Hubs contain all kinds of user interface text labels, such as headings, buttons, and so on. Once you have a Hub set up for a particular language, you need to make sure that the Hub interface is in that language as well.
The Custom Labels feature makes this easy. Once you have set a Hub Locale, Custom Labels will automatically translate all Hub interface text into the appropriate language. Pre-made translations are available for a number of widely-used languages (e.g. Simplified Chinese, Spanish, etc.). If a pre-made translation is not available for a language you want to support, adding the translations yourself is simple.
⇒ To learn more about Custom Labels, including which languages have pre-made translations and how to add your own, see this article: Customize Hub Interface Text or Change Hub Language with Custom Labels
Step 3: Set Hreflang Tags With Multi-Language Links
Lastly, one of the most important aspects of any localization project is SEO: ensuring that your localized content is being surfaced to people who are searching in that language, or who are in regions where that language is spoken.
The primary SEO tool for localization is the hreflang tag, which is a type of HTML tag that Google and some other search engines look for. By setting hreflang tags on your pages, you can tell these search engines both which language a given page is in, and which other languages that page has been translated into. Using hreflang tags is an essential SEO best practice, because:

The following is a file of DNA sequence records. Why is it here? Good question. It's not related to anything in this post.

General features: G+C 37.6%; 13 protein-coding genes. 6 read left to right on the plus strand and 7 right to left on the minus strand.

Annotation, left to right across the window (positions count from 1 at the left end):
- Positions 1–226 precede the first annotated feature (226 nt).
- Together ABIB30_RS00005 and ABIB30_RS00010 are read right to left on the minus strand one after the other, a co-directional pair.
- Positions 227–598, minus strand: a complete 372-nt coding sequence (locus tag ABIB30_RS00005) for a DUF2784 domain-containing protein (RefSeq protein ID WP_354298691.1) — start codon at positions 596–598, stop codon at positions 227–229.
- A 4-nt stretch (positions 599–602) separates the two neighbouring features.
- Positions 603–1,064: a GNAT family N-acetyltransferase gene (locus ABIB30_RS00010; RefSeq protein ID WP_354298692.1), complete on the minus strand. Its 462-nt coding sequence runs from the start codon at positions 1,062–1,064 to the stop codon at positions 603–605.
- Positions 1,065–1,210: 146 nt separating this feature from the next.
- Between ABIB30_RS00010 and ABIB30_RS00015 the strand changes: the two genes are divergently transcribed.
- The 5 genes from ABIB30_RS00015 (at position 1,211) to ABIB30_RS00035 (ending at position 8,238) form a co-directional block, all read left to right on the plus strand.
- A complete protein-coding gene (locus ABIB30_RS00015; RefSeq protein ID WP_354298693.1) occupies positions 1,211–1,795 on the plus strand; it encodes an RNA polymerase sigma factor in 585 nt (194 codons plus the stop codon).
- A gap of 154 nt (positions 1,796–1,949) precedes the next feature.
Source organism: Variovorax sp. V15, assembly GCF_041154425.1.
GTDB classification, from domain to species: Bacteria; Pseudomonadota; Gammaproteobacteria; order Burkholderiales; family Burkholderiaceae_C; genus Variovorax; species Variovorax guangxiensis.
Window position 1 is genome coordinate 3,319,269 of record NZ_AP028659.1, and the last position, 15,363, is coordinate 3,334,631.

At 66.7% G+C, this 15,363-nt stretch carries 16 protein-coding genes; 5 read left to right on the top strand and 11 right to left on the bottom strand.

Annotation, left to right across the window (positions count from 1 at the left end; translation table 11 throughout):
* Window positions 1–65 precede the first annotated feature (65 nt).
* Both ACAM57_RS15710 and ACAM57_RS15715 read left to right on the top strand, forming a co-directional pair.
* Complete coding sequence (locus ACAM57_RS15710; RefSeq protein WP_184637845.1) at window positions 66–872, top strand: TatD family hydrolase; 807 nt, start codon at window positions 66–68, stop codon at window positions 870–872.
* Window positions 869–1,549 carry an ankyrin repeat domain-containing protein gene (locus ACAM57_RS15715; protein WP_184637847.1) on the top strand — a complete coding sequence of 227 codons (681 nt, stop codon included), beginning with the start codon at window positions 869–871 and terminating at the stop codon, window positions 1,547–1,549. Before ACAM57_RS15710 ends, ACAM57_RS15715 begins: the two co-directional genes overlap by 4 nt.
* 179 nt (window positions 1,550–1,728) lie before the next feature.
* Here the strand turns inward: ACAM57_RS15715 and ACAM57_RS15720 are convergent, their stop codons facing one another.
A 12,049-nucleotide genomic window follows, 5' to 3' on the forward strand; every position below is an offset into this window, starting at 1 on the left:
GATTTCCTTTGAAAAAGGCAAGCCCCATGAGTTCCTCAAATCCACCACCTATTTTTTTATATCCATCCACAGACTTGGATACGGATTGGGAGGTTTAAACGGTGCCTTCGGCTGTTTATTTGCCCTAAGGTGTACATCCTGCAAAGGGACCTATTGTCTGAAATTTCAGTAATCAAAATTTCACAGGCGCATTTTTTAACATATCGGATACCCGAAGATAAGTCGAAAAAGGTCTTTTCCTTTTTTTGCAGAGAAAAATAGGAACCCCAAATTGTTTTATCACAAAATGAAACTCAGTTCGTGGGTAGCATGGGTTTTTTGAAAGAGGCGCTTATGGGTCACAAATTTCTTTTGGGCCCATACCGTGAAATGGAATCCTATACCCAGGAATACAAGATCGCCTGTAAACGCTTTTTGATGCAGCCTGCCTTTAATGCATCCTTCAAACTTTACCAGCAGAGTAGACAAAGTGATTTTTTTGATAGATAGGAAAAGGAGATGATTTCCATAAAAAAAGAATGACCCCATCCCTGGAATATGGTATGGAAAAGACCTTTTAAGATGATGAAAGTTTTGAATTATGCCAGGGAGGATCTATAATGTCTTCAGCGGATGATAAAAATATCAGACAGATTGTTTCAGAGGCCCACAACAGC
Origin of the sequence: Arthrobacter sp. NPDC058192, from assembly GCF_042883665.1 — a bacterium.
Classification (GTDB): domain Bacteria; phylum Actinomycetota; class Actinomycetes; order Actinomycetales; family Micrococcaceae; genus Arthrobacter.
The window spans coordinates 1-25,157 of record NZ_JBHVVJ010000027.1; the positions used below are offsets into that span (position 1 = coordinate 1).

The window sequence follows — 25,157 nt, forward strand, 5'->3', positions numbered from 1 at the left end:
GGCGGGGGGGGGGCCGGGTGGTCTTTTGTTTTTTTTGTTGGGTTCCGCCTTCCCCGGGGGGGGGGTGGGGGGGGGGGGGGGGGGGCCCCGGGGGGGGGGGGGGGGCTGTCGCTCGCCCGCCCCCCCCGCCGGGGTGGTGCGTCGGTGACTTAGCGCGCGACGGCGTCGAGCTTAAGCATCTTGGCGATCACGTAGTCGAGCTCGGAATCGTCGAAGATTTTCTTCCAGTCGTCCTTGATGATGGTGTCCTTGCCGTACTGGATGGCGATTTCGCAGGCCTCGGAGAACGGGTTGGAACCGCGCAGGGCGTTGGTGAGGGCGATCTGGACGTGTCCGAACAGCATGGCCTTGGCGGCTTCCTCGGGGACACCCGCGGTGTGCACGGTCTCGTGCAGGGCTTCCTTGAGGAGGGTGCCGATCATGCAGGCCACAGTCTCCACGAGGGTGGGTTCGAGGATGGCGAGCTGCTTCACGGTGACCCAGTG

- They help to surface your content in search results: When a search engine indexes your content and sees the hreflang tag, it knows that it can serve a translated version of the same content to people searching in a particular language. Since readers usually prefer content in their primary language, this also helps to improve their user experience with your content, and therefore increases their engagement.
- They allow you to avoid duplicate content issues: Sometimes, different localized versions of pages can look very similar to one another: for example, a page targeting a US audience and another targeting a UK audience might only have differences in spelling and things like currency symbols. In such cases, search engines may consider the pages to be duplicate content, and downrank them in search results. Placing an hreflang tag helps to avoid this, as it tells search engines that the two pages are actually alternates, not duplicates.
The traditional downside to hreflang tags is that they need to be added individually to the HTML of every localized version of a page, which can be tedious and usually involves digging around in page code. However, in Uberflip it's easy to set hreflang tags with the Multi-Language Links feature. With Multi-Language Links, you can simply click-to-select pages that are localized versions of one another to "link" them together. Once linked, Uberflip automatically sets the appropriate hreflang tags on all of the pages (based on their applicable Hub Locales) — no working with HTML required.
⇒ To learn more about Multi-Language Links, including related features such as the language selection menu and contextual linking, see this article: Create Multi-Language Links Between Hubs, Streams, and Items